How Entomology Students Can Make Their Mark in Graduate Student Council
By Katherine Arnold
Editor’s Note: This post is part of a series contributed by the ESA Student Affairs Committee. See other posts by and for entomology students here at Entomology Today.
Student council organizations have been established in schools for approximately 100 years, ranging from elementary to graduate levels, across our nation. These student bodies of government help advocate for students as a whole. Topics can range from better cafeteria food (my favorite in elementary school) to graduate tuition relief, currently a hot topic at the college I attend. Student council organizations allow students to work with the school administration officials to achieve goals they set for the entire student body.
The type of responses received from other students when they learn that students from the entomology department are involved in student council is interesting, to say the least. How does that look for an entomologist, and how can a bug lover impact and be a productive member in a student government organization?
Student council involves a healthy amount of communication and exchange of ideas. One of the most common topics discussed among graduate students is, “What is your field of study?” With a response like “entomology,” you tend to get numerous funny faces and questions: “Is that, like, bugs?” “You study roaches?” “So, you love creepy crawlers?”—just to name a few. Of course, as many entomology students know, entomology is a complex and intricate field that is seriously misunderstood.
A quick laugh or shrug typically breaks the tension created by these rhetorical questions, but an uneasy feeling still lingers. How can entomology, a field that is critical and crucial in our world, be so underappreciated and misunderstood? Insects span the entire world and every human has had at least one encounter with a “creepy crawler,” yet they go ignored much like the field of study. What is the solution to increase interest and awareness about this significant field? Step out, entomologist!
Opening New Doors
Opportunities for entomologists in graduate student council can build a foundation and skillset for a wide variety of career opportunities, including private or governmental collaboration, reformation of funding, improvements in graduate health systems, healthcare opportunities, and much more. Participating in organizations like student council helps introduce these various avenues to students and provide them with “foot in the door” opportunities.
Participating in graduate level student council also provides networking across a wide range of colleges that can provide opportunities that do not otherwise exist. And working in student council at the graduate level allows a voice for the subset of ideas that entomologists possess to be heard. Entomologists are scientists who think analytically and methodically, which is instrumental in helping the council achieve succinct goals. Many of the projects tasked to the council require a creative approach while still adhering to strict administrative guidelines. Entomologists are tasked with critical thinking and analysis on a daily basis, thus it is a natural progression for entomologists, who bring valuable ideas to the table.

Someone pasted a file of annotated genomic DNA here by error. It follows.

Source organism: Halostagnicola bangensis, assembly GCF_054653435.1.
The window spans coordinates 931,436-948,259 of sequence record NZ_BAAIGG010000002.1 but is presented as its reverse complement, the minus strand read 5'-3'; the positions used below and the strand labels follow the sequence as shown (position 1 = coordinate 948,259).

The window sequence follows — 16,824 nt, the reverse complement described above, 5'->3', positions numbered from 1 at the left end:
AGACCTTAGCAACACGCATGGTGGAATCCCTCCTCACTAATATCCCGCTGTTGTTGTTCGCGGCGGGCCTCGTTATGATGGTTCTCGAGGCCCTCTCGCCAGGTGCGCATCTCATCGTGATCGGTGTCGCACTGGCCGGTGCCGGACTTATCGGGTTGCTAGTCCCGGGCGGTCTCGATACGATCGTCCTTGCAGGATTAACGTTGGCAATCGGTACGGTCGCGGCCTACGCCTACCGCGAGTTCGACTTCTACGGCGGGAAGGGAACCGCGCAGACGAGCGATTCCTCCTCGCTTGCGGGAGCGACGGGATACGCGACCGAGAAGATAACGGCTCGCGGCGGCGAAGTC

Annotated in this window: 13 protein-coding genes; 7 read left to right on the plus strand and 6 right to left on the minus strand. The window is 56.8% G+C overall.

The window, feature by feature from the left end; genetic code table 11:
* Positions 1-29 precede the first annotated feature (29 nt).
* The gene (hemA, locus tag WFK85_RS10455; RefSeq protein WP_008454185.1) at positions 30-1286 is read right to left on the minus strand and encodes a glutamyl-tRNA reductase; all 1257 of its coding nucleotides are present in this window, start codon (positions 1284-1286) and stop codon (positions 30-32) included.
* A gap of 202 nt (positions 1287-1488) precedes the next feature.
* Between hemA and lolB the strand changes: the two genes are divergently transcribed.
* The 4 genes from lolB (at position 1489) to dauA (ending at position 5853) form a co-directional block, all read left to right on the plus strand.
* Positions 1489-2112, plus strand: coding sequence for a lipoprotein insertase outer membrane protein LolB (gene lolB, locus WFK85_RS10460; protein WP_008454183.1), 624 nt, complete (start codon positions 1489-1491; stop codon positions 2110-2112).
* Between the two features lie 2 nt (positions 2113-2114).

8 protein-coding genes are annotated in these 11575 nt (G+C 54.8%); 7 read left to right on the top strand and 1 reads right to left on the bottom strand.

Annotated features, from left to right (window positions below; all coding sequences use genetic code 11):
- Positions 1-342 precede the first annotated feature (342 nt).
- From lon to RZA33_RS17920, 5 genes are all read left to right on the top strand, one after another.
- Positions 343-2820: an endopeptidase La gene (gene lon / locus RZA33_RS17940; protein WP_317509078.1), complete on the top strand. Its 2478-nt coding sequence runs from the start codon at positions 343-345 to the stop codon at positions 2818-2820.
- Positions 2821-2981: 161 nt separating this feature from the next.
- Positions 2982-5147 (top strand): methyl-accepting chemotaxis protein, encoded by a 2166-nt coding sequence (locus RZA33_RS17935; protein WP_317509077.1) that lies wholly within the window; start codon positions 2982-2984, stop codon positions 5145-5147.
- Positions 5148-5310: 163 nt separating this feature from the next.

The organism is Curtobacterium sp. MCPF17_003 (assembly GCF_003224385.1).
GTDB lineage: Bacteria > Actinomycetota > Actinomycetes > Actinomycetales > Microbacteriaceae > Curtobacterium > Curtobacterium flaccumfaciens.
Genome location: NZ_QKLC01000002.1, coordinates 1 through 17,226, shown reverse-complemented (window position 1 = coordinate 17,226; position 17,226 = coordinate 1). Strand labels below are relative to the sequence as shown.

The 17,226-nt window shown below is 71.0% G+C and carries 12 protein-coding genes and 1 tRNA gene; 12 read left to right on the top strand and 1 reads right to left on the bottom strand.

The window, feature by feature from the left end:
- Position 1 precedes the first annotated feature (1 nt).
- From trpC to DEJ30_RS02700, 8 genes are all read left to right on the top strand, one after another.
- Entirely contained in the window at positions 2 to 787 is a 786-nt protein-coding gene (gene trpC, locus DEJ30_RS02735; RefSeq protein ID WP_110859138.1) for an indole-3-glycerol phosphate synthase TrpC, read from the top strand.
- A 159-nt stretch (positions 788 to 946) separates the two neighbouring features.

As a member in graduate student council, I have had the privilege of working on tuition relief for graduate students. This task force was first initiated by the dean of graduate students as a need arose, and interested members of the graduate student council could volunteer to participate. Then the real battle began: ongoing meetings and strategizing with top administrators within the college and the state to allocate funding and establish eligibility. While this effort still continues, tuition relief for graduate students is near!
Take the Step
There are many excellent reasons for already busy graduate students to take that step and join their student council. Organizations similar to student council create opportunities for individuals to network and spread the word of entomology. It opens many new doors and allows you to meet people you otherwise may have never come in contact with. It introduces other intriguing topics within the college and provides opportunities to make a difference. This difference could mean reforming policies (such as tuition costs) so that students are better supported during times of challenge.
Moreover, joining a governmental organization helps students become well-rounded individuals and better prepared for a career in our ever-changing world. Student council builds one up to better prepare for the challenges of working within an organization. It provides the communication and mediation skills for someone to effectively articulate and communicate their ideas, which will ultimately help and better prepare students for the work force.
Katherine Arnold is a graduate research assistant and a master’s student in agricultural biology at New Mexico State University in Las Cruces, New Mexico. Email: firstname.lastname@example.org.